Andy Mitchell Parry Sound—Muskoka, ON
Mr. Speaker, let me make three points.
First, the member refers to these negotiations to begin in December. No, these negotiations are not beginning in December. We are not stepping into something right at the beginning. We are dealing with something that has been going on for a lengthy period of time, years. I would suggest that the hon. member recognize that the defence of Canada and the defence of Canadian producers has been going on for all of that time.
The hon. member makes a valid point but he is just reiterating my point, which is the importance of the Americans dropping the level of subsidies that they and the Europeans provide. That is exactly the position we have taken at the WTO negotiations and exactly the point where the 148 countries in the WTO came together last July and said, first, that all export subsidies will be eliminated at a date specific. That date is part of the additional negotiations that are taking place. That is a very positive thing for Canadian producers and something we are working toward.
The hon. member talked about the increase in domestic supports. Absolutely, that is not something that we believe is appropriate. It is in fact distorting the marketplace. It is what is causing our grains and oilseeds folks a great amount of difficulty and it is something that we are indeed working on in the negotiations and again, why, in the framework agreement, there was an agreement that there would be higher reductions.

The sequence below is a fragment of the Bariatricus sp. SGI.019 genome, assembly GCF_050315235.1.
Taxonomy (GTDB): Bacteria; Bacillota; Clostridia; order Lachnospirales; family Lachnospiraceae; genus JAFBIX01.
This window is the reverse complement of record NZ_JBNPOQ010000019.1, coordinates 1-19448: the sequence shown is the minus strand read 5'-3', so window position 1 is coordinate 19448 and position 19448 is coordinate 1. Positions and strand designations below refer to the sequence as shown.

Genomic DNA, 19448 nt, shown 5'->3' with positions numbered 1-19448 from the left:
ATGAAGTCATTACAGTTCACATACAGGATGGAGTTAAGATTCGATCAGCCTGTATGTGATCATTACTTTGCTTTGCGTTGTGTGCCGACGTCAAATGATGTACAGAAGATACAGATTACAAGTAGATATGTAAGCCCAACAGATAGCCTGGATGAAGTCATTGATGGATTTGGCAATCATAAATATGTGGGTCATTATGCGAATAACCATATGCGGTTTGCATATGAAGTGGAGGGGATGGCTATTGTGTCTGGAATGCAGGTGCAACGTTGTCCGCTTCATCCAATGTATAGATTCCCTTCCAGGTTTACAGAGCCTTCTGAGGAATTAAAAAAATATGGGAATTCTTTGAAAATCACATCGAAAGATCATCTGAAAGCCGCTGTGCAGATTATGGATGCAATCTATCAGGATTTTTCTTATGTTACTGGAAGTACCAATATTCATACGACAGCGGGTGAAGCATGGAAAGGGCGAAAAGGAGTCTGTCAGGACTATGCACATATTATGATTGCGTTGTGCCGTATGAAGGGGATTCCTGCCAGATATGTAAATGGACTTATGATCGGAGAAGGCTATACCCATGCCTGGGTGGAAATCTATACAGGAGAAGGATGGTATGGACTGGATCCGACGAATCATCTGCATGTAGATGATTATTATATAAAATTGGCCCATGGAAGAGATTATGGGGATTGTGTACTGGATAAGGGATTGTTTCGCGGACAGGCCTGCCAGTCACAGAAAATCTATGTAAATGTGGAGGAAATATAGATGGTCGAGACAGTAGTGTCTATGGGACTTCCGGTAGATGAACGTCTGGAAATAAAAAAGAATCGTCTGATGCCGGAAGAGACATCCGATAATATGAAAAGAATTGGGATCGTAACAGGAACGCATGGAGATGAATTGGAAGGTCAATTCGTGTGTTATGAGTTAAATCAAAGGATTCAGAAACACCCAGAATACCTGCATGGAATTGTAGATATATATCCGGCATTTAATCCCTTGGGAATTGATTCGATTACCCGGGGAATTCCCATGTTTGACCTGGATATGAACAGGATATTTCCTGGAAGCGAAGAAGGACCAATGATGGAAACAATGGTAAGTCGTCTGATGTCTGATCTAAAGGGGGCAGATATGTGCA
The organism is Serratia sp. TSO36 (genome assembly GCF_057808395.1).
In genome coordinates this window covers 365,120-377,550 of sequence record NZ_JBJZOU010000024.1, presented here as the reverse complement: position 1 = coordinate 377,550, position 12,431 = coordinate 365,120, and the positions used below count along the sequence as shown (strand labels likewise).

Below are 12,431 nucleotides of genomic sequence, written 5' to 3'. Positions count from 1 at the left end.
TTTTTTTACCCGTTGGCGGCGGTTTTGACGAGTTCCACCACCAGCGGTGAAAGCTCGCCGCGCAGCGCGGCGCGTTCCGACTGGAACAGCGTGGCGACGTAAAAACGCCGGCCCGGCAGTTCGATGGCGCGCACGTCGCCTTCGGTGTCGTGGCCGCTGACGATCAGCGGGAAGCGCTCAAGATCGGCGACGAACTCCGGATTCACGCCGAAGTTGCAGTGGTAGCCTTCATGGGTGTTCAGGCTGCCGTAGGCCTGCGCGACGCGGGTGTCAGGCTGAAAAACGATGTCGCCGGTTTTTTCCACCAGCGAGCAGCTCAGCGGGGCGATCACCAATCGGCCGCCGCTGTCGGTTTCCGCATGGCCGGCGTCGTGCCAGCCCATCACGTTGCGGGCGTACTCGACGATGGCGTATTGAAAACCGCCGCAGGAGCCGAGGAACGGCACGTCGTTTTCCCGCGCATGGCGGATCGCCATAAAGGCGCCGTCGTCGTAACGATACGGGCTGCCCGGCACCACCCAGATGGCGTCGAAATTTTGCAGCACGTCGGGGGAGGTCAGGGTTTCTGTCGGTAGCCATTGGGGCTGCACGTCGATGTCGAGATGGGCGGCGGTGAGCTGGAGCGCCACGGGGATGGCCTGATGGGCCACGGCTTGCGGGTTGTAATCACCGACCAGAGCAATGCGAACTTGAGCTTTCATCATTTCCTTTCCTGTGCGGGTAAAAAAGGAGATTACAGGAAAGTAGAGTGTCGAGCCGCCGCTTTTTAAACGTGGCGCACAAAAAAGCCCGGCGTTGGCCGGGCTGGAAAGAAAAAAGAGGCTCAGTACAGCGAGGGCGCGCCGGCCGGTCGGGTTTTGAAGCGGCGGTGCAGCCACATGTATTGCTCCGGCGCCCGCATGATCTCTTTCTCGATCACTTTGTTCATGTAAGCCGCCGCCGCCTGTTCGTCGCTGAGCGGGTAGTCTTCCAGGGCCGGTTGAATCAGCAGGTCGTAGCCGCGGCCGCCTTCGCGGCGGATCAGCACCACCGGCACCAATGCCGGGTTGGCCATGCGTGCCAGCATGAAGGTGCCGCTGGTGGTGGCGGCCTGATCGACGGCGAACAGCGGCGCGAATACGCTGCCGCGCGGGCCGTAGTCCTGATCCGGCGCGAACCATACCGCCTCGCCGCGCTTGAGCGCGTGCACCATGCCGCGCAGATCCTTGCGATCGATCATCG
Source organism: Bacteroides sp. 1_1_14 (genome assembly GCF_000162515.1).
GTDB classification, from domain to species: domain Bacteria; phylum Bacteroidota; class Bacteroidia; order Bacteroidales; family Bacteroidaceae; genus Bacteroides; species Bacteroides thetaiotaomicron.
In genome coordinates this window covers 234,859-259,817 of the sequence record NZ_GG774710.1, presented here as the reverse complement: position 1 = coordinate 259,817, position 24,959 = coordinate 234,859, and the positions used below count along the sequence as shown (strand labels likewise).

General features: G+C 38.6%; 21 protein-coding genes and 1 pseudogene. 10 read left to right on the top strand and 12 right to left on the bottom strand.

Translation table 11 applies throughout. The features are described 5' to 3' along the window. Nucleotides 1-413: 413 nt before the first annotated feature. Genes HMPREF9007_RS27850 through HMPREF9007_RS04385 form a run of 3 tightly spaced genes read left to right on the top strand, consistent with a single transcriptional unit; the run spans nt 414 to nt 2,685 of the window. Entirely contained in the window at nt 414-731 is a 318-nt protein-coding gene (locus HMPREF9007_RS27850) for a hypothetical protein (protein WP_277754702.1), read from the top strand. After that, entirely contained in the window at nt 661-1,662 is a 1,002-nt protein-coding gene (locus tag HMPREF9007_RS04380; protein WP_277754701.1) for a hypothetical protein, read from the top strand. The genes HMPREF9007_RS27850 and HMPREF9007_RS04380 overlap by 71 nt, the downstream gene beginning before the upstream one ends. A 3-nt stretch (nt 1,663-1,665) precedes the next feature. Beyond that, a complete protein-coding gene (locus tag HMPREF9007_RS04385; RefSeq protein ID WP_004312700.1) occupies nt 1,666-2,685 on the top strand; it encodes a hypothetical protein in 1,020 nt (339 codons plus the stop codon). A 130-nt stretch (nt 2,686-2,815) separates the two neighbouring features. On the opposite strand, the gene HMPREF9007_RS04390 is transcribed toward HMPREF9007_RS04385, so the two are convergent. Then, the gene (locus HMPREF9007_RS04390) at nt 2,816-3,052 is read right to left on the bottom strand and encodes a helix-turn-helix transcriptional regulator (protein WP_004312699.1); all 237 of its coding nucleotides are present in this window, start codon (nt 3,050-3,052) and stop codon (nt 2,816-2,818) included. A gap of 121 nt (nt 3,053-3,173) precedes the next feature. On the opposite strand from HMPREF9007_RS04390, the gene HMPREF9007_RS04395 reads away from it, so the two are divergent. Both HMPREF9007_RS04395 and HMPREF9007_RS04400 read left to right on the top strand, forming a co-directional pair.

In terms of supply management, this is not a debate about whether the House believes that supply management is a good and valid system for Canadian agriculture. It is. The House has stated that over and over again. It is about the best way to achieve that result and the government is committed to achieving a positive outcome for all of Canadian agriculture, including the supply managed sectors.
James Bezan Selkirk—Interlake, MB
Mr. Speaker, I appreciate the difficulty the government has in dealing with the World Trade Organization. I know talks have been going on for quite some time and I know about the unsuccessful talks that we had in Cancun and Seattle. This has been a very contentious issue for a long period of time but our agriculture producers right across the country, whether they are in grains, oilseeds, red meats or in the supply managed commodities like milk, eggs and poultry, want Canada to take a very strong position in the WTO talks.
One of the problems we have, and I think a lot of it is in the way producers see it out in the field, is that we have these mini ministerials that are happening on an ongoing basis across the globe. Some have been done in China and Korea and numerous ones in London and Geneva. I had the privilege of accompanying the minister on a trip to Geneva not that long ago, along with my colleague, the agriculture critic from the Bloc, and we saw those discussions first-hand. We appreciate the difficulty in the negotiations, especially with the hard line that has been taken by the European Union.